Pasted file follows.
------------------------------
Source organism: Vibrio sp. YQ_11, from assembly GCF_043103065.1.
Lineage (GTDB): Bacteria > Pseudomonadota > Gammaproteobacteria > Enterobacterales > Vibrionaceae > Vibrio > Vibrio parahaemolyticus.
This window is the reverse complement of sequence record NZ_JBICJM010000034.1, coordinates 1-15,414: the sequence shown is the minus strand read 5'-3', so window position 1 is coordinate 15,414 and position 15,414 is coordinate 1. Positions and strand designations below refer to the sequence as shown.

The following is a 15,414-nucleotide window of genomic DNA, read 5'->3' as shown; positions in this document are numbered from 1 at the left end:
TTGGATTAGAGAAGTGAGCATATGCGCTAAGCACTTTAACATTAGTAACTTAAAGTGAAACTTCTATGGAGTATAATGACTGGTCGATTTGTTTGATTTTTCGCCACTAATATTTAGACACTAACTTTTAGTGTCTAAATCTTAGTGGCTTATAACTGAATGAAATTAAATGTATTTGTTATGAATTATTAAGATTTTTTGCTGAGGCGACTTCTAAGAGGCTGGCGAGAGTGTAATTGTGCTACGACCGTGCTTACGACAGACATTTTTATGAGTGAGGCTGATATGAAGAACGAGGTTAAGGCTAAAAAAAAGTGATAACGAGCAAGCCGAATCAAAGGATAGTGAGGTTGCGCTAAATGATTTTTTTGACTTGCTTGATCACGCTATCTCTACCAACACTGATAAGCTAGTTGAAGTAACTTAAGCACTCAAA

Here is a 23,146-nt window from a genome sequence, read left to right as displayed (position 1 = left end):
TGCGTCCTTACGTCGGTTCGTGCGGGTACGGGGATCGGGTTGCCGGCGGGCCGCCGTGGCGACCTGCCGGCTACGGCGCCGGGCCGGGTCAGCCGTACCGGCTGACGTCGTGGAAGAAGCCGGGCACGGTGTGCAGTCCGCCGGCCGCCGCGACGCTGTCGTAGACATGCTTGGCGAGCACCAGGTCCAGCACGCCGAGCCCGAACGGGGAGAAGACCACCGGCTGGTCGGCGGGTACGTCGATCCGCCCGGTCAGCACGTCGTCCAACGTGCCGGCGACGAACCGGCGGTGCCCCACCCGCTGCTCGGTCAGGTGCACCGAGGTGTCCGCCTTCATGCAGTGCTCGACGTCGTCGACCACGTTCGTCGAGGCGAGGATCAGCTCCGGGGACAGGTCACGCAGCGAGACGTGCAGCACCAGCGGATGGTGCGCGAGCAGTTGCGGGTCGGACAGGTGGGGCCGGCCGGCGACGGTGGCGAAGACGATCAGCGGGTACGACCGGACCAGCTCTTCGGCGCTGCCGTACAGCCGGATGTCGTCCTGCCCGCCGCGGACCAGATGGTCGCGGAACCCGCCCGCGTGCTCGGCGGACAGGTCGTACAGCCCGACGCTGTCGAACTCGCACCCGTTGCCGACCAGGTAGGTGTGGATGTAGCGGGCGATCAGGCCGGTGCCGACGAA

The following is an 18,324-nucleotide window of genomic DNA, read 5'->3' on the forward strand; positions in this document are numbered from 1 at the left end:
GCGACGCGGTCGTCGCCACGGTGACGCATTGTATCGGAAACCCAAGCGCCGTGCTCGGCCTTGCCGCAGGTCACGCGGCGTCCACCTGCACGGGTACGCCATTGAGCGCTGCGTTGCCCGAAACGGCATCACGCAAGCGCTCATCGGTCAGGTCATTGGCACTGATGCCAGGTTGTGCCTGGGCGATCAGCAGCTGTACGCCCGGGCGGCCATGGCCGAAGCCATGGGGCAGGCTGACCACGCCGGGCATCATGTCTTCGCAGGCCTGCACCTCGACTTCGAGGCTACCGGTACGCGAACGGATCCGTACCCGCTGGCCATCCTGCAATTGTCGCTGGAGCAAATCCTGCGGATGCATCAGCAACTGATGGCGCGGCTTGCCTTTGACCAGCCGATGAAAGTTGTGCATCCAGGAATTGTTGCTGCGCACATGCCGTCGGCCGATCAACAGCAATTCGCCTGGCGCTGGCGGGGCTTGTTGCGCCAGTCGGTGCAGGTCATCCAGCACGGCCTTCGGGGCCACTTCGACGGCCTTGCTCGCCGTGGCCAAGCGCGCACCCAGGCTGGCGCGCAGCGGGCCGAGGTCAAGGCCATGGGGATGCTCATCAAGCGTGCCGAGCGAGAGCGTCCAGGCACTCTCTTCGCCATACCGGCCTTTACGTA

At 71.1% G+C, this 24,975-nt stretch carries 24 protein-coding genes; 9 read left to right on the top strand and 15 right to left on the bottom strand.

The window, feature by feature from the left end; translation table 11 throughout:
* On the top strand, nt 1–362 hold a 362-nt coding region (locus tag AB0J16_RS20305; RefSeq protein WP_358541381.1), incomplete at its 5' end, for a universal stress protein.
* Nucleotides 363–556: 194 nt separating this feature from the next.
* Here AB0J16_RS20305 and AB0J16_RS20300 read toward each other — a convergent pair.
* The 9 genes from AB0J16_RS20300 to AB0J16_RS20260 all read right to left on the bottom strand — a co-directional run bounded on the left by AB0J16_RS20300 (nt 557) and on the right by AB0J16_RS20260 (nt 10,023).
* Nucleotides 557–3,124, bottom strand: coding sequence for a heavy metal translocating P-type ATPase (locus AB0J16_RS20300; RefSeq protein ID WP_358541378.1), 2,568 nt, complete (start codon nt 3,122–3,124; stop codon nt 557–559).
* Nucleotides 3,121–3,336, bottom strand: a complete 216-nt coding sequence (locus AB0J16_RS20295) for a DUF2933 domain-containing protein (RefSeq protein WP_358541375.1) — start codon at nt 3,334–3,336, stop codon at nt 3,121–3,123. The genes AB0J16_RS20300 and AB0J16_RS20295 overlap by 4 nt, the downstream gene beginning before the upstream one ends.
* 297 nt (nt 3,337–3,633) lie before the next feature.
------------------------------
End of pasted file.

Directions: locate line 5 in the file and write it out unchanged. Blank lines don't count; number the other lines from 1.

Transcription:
TTGGATTAGAGAAGTGAGCATATGCGCTAAGCACTTTAACATTAGTAACTTAAAGTGAAACTTCTATGGAGTATAATGACTGGTCGATTTGTTTGATTTTTCGCCACTAATATTTAGACACTAACTTTTAGTGTCTAAATCTTAGTGGCTTATAACTGAATGAAATTAAATGTATTTGTTATGAATTATTAAGATTTTTTGCTGAGGCGACTTCTAAGAGGCTGGCGAGAGTGTAATTGTGCTACGACCGTGCTTACGACAGACATTTTTATGAGTGAGGCTGATATGAAGAACGAGGTTAAGGCTAAAAAAAAGTGATAACGAGCAAGCCGAATCAAAGGATAGTGAGGTTGCGCTAAATGATTTTTTTGACTTGCTTGATCACGCTATCTCTACCAACACTGATAAGCTAGTTGAAGTAACTTAAGCACTCAAA